5 Clinically Proven Benefits of Drinking Water

How many glasses of water have you had today? Proper hydration is crucial to overall well-being, yet many people do not drink enough water. In addition to being the basis for good health, here’s some other reasons to keep a water bottle handy:

Prevent Constipation

Increasing water intake is a simple way to get the bowels moving healthier. Researchers have found inadequate water intake to be a significant trigger of constipation in both young and elderly populations.1,2 Inadequate water consumption pulls water from the stool to maintain hydration, subsequently making them more difficult to pass. Additionally, warm water is particularly good for digestive health because it can soften and break down food products, making them move through the system more easily.

Boost Energy

Water is one of the main sources of energy for the body. Every cell in the body requires water to function properly. Even a small amount of dehydration can slow down cellular reactions, causing you to feel drained.

Manage Weight

Drinking enough water can assist with weight management because water both increases satiety and boosts the resting metabolic rate. One study found that drinking two glasses of water increased metabolic rate by 30 percent in participants.3 An additional study found that drinking water increased fat metabolism in men and carbohydrate metabolism in women.4Moreover, water has zero calories!

Get Glowing Skin

 Over the course of the day we are bombarded with toxins that can cause the skin to become inflamed, resulting in various skin ailments. Adequate hydration helps to keep the skin smooth, moisturized, and glowing by flushing these toxins out of the body. Results from one study confirm that higher water consumption might positively impact normal skin physiology.5

Headache Remedy

Headaches and migraines are often attributed to dehydration. Researchers found significantly improved quality of life after three months of increased water intake in patients who regularly suffer from headaches.6

How to Hydrate More:

  • Aim to drink half your bodyweight in ounces each day- for example, if you weigh 140 pounds, your goal is to drink 70 ounces of water daily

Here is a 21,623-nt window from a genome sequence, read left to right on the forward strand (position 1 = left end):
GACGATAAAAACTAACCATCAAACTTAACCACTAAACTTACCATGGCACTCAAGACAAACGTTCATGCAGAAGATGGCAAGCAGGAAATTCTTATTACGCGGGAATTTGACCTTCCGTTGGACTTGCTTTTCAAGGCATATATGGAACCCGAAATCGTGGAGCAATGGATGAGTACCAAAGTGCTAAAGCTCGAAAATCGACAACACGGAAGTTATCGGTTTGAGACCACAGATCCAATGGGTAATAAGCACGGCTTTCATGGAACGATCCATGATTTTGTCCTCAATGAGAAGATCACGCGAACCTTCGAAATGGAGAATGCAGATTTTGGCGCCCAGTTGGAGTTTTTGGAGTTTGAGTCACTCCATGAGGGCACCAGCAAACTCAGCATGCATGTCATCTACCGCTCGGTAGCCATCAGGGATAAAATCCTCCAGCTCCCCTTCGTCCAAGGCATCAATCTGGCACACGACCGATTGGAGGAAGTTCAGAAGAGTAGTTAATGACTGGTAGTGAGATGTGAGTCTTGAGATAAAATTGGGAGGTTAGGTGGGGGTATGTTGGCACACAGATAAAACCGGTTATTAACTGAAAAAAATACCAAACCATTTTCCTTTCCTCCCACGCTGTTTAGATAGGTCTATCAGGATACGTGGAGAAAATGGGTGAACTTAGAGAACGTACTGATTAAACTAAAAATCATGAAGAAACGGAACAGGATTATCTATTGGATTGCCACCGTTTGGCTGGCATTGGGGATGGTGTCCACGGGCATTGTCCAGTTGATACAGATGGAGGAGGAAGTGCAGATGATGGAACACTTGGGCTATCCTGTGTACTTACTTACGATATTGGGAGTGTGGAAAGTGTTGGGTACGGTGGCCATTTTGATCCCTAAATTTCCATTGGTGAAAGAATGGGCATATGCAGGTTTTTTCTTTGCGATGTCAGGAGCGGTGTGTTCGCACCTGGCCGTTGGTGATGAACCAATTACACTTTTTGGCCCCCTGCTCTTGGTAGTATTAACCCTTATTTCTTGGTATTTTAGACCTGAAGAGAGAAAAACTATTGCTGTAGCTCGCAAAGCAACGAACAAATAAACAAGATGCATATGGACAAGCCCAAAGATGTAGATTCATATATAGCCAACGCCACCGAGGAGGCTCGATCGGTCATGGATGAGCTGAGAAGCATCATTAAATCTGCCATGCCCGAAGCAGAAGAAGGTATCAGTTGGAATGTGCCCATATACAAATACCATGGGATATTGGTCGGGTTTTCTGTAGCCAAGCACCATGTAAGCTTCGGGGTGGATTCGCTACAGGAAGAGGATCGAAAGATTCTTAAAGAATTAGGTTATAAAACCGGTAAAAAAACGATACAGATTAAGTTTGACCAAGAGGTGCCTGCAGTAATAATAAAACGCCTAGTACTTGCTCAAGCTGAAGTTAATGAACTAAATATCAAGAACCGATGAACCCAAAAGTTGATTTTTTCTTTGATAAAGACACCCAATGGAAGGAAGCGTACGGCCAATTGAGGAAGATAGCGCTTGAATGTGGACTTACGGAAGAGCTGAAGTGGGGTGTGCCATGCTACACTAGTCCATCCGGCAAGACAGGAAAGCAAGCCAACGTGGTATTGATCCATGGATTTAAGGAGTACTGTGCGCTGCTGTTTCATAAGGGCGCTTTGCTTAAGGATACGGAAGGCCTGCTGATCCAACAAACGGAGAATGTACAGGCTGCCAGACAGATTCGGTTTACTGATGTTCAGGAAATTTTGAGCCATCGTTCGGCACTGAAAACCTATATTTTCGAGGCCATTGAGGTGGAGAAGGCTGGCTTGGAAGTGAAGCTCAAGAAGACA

• Start the day with a full (eight to ten ounce) glass of water – cool, room temperature, or warm with lemon

  • Set a reminder on your phone or get an app that measures your intake to meet a daily goal

  • Pick a sign to remind you - for example, every time you see a coworker during the day, use it as a reminder to drink another eight ounces

  • Make water more appealing by infusing lemon, berries, mint or cucumber

Stay hydrated. Your body will thank you!


  • Robson KM, Kiely DK, Lembo T. Development of constipation in nursing home residents. Dis Colon Rectum. 2000 Jul;43(7):940-3.

  • Murakami K, et al; Freshmen in Dietetic Courses Study II Group. Association between dietary fiber, water and magnesium intake and functional constipation among young Japanese women. Eur J Clin Nutr. 2007 May;61(5):616-22.

  • Boschmann M, et al. Water-induced thermogenesis. J Clin Endocrinol Metab. 2003 Dec;88(12):6015-9.

  • Boschmann M, et al. Water Drinking Induces Thermogenesis through Osmosensitive Mechanisms. J Clin Endocrinol Metab, 2007 Aug;92(8): 3334–7.

  • Palma, Lídia et al. “Dietary Water Affects Human Skin Hydration and Biomechanics.” Clinical, Cosmetic and Investigational Dermatology 8 (2015): 413–21.

  • Spigt M, Weerkamp N, Troost J, van Schayck CP, Knottnerus JA. A randomized trial on the effects of regular water intake in patients with recurrent headaches. Fam Pract. 2012 Aug;29(4):370-5. doi: 10.1093/fampra/cmr112. Epub 2011 Nov 23.